By 2027 the wearables market is expected to hit $150 billion. We know athletes and coaches have seen major results from using wearables and we know the impact has been significant. Are you aware that healthcare is increasing its effectiveness through wearables?
The healthcare industry is at the edge of new technological developments that give people a true plan to maintain and better their health outlook. Patients and doctors are using wearables for a number of functions, and the uses continue to rise as new developments take place.
Developments in any field are always met with resistance since people aren’t always excited about change, but wearables are proving naysayers wrong. Continue reading to learn more about how doctors and patients are using wearables.
How Patients and Doctors Use Wearables
You’re most likely familiar with wearables as health monitors. Brands you are likely familiar with include Apple, Fitbit, and Garmin. You may even have one of these on your wrist right now. These devices usually automate the task of tracking daily steps, exercise, heart rate and sleep schedules.
New features will soon include glucose monitoring, ECG recording, cardiac monitoring and UVA and UVB exposure sensing. These new features will put a new lease on life for patients and doctors alike.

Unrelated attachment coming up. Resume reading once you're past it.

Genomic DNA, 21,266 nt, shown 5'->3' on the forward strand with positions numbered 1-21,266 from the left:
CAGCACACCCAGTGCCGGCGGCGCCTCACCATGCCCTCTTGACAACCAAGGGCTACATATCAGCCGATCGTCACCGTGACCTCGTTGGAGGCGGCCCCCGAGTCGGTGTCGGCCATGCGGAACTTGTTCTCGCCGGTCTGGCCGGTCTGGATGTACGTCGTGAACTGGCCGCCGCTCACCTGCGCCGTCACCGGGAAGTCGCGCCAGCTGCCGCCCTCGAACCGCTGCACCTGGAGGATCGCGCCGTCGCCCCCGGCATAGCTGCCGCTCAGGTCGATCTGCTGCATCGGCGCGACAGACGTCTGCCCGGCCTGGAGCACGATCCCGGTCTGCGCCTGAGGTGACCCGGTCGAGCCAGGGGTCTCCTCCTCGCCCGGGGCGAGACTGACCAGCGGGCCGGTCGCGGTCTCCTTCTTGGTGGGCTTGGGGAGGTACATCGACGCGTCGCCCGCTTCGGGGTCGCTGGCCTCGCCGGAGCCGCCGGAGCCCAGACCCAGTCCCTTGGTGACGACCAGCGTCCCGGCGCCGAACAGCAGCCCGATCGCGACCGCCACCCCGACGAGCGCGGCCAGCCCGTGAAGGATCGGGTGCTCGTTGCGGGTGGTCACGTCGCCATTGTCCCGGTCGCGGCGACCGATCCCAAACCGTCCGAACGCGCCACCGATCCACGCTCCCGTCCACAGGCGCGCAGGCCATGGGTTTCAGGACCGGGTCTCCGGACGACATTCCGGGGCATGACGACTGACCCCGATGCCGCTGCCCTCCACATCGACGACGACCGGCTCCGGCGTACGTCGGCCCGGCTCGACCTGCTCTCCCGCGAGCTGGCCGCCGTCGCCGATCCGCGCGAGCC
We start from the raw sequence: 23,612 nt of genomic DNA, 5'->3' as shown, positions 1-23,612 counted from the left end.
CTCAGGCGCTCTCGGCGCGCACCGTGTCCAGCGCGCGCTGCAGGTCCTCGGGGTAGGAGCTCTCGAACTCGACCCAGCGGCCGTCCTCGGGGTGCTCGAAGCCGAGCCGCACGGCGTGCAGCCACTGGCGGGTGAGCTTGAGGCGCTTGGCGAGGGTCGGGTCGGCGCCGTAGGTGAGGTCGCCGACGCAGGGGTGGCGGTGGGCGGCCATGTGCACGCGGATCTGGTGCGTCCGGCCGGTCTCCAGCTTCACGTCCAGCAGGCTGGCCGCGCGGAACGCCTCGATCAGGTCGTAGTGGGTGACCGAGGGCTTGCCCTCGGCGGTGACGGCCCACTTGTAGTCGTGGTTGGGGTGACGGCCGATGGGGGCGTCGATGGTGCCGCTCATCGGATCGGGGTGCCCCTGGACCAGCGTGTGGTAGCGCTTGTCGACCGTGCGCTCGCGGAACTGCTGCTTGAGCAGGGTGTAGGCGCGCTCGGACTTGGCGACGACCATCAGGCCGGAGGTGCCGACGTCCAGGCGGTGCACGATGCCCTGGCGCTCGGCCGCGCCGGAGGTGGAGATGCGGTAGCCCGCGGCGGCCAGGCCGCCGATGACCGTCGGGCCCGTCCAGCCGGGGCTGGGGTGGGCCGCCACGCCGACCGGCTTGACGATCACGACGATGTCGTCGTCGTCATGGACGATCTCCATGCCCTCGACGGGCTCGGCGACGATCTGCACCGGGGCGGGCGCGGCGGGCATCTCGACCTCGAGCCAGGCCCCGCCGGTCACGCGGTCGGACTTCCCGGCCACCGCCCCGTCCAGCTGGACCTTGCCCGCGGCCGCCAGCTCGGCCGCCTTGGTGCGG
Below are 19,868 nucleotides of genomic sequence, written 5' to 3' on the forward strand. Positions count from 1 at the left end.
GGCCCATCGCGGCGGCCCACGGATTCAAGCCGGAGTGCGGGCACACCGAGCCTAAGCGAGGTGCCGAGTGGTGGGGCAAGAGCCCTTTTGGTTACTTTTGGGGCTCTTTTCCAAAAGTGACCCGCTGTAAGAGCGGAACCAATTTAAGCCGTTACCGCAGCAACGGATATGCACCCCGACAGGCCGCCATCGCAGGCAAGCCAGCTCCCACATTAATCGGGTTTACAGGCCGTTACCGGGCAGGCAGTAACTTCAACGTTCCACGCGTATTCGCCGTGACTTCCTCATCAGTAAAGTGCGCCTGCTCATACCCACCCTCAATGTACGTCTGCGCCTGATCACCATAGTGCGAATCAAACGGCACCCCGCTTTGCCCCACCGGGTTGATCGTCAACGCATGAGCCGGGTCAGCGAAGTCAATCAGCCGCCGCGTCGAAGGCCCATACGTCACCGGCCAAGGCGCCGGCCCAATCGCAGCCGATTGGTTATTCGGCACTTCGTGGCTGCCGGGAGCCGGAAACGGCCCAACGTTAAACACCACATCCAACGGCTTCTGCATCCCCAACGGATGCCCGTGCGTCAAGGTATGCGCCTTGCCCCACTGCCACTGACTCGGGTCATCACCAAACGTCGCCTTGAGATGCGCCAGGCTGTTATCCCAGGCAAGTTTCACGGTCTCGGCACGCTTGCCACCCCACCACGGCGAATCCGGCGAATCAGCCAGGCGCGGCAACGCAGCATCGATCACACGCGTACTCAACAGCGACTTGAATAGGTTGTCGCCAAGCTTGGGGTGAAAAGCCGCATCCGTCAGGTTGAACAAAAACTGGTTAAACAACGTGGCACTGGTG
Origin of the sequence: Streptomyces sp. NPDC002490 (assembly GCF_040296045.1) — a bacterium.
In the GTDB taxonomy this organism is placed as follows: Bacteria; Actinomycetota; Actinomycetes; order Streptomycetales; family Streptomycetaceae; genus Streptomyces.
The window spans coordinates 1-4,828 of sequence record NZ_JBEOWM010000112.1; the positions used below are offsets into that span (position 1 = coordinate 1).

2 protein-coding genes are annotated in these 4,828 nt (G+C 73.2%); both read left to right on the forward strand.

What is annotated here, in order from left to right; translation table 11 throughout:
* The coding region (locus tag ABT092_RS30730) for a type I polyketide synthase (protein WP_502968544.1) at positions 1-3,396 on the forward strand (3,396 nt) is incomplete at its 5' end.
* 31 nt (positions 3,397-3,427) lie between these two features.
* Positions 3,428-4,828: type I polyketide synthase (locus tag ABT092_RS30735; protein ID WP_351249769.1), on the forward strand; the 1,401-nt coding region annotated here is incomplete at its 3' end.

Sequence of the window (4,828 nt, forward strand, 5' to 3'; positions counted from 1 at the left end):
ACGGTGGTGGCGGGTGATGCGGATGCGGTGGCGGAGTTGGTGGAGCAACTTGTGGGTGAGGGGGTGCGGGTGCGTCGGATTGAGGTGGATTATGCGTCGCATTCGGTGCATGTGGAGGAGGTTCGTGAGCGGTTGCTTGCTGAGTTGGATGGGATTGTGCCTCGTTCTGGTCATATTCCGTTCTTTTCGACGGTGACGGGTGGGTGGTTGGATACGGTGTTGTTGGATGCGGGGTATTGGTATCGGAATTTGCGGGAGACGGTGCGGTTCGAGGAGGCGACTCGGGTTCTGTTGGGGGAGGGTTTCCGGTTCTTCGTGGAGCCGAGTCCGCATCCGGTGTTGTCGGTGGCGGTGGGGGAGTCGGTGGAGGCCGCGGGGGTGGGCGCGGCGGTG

In hospitals, doctors and nurses use wearables to monitor patients consistently. Wearables make it easier for doctors and nurses to do their job without worrying about collecting and organizing data. The wearables automate tracking and reduce human error.
The FDA approved the first pill with a sensor with tracking ability in 2017. The tracking ability is meant to ensure the patient took their pills. The sensor transmits a message to a wearable patch and then it is transmitted to a mobile application. Mental health patients and diabetic patients will benefit most from this technology since there is a real challenge for these populations.
A wearable patch called the Zephyr Anywhere’s BioPatch is an FDA-approved device that tracks the patients condition on a minute-by-minute basis. Before the development of these wearables, patients were monitored every four to eight hours while in the hospital. Doctors and nurses are notified if a dip in their condition shows up through the wearable.
Patients are able to leave the hospital sooner when they stabilize without worrying about monitoring challenges. Their wearable will allow them continued 24/7 monitoring even when they are home.
Google Glass wasn’t a major mainstream hit, but doctors are using the technology. The Glass Enterprise Edition made its way from behind the curtain in 2017. Patient-record keeping can be a major stressor and often doesn’t get taken care of properly. With this technology, doctors are able to talk to the patient while Google Glass takes care of the admin work.
One doctor used Google Glass to look at x-rays and other vital patient records while he operated on the patient. Instead of having to look away, he was able to continue working and view the information on the glass.
What to Expect In the Wearables Space